by Anonymous Coward on Wednesday December 02 2015, @06:19PM (#270826)

        Oh BTW there's an extension for that:

        https://addons.mozilla.org/en-US/firefox/addon/gpo-for-firefox/ [mozilla.org]

    • (Score: 0) by Anonymous Coward on Wednesday December 02 2015, @10:27PM

      by Anonymous Coward on Wednesday December 02 2015, @10:27PM (#270980)

      Most FF users are Windows. Just do it.

      DON'T LET YOUR DREAMS BE DREAMS

      JUST

      DO IT

  • (Score: 0) by Anonymous Coward on Wednesday December 02 2015, @01:23PM

    by Anonymous Coward on Wednesday December 02 2015, @01:23PM (#270617)

    Don't like Mozilla management? It's open source. Grab the source and carry it the way you like.

    • (Score: 0) by Anonymous Coward on Wednesday December 02 2015, @02:45PM

      by Anonymous Coward on Wednesday December 02 2015, @02:45PM (#270678)

      Yeah sure, right after I've rewritten Gnome and systemd. And if 24 hours per day are not sufficient to do that, I'll just do the rest during the night. Doing my actual work then easily fits into the second before midnight. </sarcasm>

      • (Score: 0) by Anonymous Coward on Wednesday December 02 2015, @03:16PM

        by Anonymous Coward on Wednesday December 02 2015, @03:16PM (#270712)

        Then why do you expect mozilla to do that for you, for free?

        • (Score: 1, Insightful) by Anonymous Coward on Wednesday December 02 2015, @05:34PM

          by Anonymous Coward on Wednesday December 02 2015, @05:34PM (#270803)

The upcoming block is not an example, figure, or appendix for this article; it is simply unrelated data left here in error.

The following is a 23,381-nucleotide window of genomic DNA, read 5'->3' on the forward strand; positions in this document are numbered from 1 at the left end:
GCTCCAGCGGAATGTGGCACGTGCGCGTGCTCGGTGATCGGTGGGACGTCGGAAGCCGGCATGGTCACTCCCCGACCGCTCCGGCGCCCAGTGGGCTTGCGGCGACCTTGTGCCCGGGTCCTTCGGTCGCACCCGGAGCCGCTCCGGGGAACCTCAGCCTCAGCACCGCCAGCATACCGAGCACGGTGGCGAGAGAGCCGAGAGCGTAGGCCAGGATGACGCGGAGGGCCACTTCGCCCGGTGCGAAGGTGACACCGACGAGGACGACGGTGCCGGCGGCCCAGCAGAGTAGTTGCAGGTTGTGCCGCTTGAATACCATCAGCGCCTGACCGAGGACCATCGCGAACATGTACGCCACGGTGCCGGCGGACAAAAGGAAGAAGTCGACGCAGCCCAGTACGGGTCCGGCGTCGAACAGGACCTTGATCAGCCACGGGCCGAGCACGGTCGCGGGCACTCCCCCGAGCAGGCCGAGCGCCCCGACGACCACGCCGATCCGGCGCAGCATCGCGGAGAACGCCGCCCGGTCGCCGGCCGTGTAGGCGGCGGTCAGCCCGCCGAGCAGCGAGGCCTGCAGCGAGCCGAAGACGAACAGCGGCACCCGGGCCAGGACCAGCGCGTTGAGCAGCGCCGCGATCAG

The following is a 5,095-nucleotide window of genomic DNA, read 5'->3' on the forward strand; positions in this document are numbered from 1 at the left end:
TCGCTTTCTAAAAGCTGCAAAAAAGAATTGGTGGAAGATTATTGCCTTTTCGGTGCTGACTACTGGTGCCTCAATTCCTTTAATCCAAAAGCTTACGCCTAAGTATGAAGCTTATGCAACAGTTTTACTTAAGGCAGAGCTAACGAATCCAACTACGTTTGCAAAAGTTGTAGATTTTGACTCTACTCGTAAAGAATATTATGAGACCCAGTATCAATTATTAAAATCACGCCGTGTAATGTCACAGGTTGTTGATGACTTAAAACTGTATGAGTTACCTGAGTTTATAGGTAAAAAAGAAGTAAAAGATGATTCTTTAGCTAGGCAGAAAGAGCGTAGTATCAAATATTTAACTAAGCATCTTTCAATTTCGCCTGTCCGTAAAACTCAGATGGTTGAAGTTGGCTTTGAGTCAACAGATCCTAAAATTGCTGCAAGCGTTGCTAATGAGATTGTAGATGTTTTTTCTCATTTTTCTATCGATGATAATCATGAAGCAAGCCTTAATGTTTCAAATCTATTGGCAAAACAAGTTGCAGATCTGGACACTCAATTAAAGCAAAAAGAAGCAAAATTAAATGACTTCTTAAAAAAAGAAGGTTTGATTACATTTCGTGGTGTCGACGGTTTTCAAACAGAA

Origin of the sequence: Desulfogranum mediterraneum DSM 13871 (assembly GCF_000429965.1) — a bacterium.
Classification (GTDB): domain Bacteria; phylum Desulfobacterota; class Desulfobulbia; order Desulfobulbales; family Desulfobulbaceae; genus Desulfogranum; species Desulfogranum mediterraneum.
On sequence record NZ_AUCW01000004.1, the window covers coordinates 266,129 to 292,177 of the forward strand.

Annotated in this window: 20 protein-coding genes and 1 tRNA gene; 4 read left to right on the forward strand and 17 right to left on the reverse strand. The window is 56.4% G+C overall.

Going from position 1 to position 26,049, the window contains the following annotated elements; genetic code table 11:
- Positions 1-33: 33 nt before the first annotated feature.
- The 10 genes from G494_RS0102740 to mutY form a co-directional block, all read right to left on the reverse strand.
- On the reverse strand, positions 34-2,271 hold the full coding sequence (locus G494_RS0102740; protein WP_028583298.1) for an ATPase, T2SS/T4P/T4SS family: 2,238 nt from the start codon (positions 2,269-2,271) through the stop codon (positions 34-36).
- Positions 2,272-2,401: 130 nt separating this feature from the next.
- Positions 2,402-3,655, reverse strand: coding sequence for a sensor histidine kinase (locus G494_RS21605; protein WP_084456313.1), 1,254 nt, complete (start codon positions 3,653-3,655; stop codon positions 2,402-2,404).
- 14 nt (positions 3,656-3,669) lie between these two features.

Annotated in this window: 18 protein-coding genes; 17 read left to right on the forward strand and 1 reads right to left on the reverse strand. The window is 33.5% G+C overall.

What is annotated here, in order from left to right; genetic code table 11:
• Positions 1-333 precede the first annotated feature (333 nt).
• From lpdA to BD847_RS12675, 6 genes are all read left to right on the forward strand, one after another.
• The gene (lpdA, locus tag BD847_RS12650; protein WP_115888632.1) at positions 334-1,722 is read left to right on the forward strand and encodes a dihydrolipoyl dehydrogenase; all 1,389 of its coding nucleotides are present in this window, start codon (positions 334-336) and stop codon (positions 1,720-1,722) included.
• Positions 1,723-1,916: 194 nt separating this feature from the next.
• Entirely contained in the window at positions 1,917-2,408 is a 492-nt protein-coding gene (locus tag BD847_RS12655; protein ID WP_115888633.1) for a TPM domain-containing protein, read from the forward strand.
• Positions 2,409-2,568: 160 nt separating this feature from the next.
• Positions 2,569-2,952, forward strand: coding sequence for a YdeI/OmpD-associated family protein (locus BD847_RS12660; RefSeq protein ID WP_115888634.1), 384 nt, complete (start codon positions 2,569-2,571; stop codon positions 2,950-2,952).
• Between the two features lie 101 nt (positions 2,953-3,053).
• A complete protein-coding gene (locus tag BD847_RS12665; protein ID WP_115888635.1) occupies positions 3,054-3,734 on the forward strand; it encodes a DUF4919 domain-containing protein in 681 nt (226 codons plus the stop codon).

They are not doing it for free. They are paid a bunch of money, and my using their product is part of the reason they get that money.

          • (Score: -1, Troll) by Anonymous Coward on Wednesday December 02 2015, @05:45PM

            by Anonymous Coward on Wednesday December 02 2015, @05:45PM (#270809)

            Kid, your sense of entitlement is breathtaking.

            • (Score: 0) by Anonymous Coward on Wednesday December 02 2015, @09:33PM

              by Anonymous Coward on Wednesday December 02 2015, @09:33PM (#270944)

              It's not a sense of entitlement, its the model by which they (mozilla) gets paid and by that model they get $300M per year. And all thats being asking for is little more than leave it alone and fix some bugs.

              • (Score: 0) by Anonymous Coward on Wednesday December 02 2015, @10:59PM

                by Anonymous Coward on Wednesday December 02 2015, @10:59PM (#270997)

                You get to ask for things when you pay them your money. As they say about Google, you are not the customer, you are the product.

  • (Score: 0) by Anonymous Coward on Wednesday December 02 2015, @02:05PM

    by Anonymous Coward on Wednesday December 02 2015, @02:05PM (#270643)

    it's not thunderbird per se that's crap.
    thunderbird is actually what makes gmail useful (srsly, try configuring gmail in thunderbird!).

    i bloody hate the way the web-interface of gmail works. but maybe st0pid people just know how to complain and not learn new things?

    anyways the main problem is email. it is old. it is st0pid and it is the sole culprit that has removed the most privacy on the interwebs.

    i mean, how difficult can it be to have a program running on a computer/router that just listens for incoming text messages?

    how difficult can it be to send some text to another uniquely identifiable person on the internet?

    it's DEAD simple but -alas- email has been a "killer-app" from day one and it is, to this day, being milked for belleons!